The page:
Variables are incorrect either because they were not set at all, set incorrectly, or set correctly but clobbered later. Isolating a bug is determining which of these cases is the root cause.

When you’ve isolated which high-level step introduces the bug, then you can dig into that particular method and figure out at which step in that method the state of the application goes wrong. Check at the start and the end of the method that the application state is what you expected. If the end result isn’t what you expected, and the start result is, then somewhere in this method (and the code it calls) the bug is lurking.

Get the code to tell you which statement / expression is causing the application state to go wrong. Debug as much as you can at each level of code until you are confident which statement is causing the problem. Then before you dig deeper into that statement, remove the debug statements/breakpoints you no longer need.

This is a divide and conquer strategy for isolating a bug. You have a beginning debug statement that confirms the application state is right (by outputting the most relevant variable in the current method/scope), and an ending debug statement that confirms that the application state is no longer correct. That way you know that somewhere in the code between these two debug statements is the code containing the error.

As you progress you are getting closer and closer to the actual source of the bug. You’ll have reached that bug when your start and end debug statements cover just a handful of lines that cannot be broken down any further.

Your debugging should confirm that the smallest chunk of code possible is what is causing the bug.

4. Understand the bug

With just a small portion of code that introduces the bug, you need to answer the question why. Why is the code as written introduce this bug?

  • Is it an unfulfilled requirement?
  • Is the code incorrect?
  • Is there an edge case the code isn’t supporting?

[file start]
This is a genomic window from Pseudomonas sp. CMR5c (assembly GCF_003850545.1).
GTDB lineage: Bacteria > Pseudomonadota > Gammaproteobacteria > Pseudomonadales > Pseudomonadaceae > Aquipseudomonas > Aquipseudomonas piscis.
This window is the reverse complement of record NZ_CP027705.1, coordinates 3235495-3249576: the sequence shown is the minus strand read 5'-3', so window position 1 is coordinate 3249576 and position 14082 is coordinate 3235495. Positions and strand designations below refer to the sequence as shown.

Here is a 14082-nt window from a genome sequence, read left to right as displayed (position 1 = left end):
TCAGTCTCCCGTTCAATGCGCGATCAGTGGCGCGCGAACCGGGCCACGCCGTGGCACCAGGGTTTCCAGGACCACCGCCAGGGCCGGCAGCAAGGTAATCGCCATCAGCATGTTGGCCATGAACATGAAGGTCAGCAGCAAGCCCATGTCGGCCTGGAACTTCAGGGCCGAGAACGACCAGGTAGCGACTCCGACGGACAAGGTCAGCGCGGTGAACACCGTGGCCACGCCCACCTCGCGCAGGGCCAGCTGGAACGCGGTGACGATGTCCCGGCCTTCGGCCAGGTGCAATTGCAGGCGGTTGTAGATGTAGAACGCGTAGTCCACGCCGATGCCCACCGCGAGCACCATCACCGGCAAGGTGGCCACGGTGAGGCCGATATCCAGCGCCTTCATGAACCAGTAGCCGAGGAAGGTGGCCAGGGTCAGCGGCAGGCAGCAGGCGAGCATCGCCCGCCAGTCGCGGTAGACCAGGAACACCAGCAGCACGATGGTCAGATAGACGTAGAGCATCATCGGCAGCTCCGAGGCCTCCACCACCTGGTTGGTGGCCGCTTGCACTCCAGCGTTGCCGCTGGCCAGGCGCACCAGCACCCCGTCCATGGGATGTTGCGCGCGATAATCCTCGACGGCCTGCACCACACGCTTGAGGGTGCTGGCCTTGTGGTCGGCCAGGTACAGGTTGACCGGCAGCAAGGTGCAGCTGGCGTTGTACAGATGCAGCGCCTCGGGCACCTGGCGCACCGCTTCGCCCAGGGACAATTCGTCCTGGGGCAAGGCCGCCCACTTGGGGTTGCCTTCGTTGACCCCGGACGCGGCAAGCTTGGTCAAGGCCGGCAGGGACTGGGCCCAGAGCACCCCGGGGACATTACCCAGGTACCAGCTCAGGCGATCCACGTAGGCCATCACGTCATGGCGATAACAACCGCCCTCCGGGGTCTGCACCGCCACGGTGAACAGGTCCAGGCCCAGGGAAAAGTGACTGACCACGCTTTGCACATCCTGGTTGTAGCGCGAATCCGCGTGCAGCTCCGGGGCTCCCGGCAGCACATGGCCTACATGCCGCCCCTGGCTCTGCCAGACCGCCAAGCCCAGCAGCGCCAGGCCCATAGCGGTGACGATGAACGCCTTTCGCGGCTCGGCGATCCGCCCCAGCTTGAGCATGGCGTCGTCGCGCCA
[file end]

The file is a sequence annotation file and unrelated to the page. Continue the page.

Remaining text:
• Is the code path bypassing an important step?

You know what the bug is, and the code that’s directly participating in that bug. So now comes the time to resolve why there is a difference. When you have a satisfactory answer to that question, you’re primed to understand what a bug fix looks like.

And, in a good quality code base, you should be able to write a unit test that replicates the bug in an appropriate context of that component.

5. Make the cleanest possible fix

Now that you understand why the code is incorrect, hopefully the steps needed to fix the bug are obvious. If you are lucky, a small change in the code currently under investigation will fix your bug.

More typically, the bug is more subtle than that, so it might take several tiny fixes in different places.

More difficult, the bug needs a refactoring of the existing code to separate out tightly coupled code because you need something right in the middle.

By isolating the chunk of code that exhibits the error, with a decently architected codebase, the fix should be entirely encompassed within that component or in the immediate vicinity.

6. Confirm the bug is fixed

A bug fix should then be confirmed by the unit test on the component or module that exhibuts the bug. When the output matches the expected output, this particular bug has been squashed.

Now check whether that has fixed the bug that was initially reported. If it has, you are done.

Test, looking for any side-effects. Typically fixing one bug uncovers another. So start the debugging process again from the beginning. Take a step back, understand the nature of this newly surfaced bug.

When the bug, and the bugs it was hiding are fixed, run your unit tests and functional tests. And then check your fixes in, and resolve the bug ticket.

Debugging tips

Debugging is the science of determining why code doesn’t do what it was supposed to do. A disciplined question and answer approach can help narrow down and unlock the source of the bug.

  • Approach bugfixing systematically
  • Identify and validate assumptions
  • Test every hypothesis
  • Verify that each piece of code is doing exactly what you expect.
  • Complement each fix with a test that confirms the bug doesn’t reoccur.
  • Treat debugging as a game of 20 questions: asking the right question will unlock the issue a little more
  • When you get stuck, step away from the keyboard. Give your brain time to think.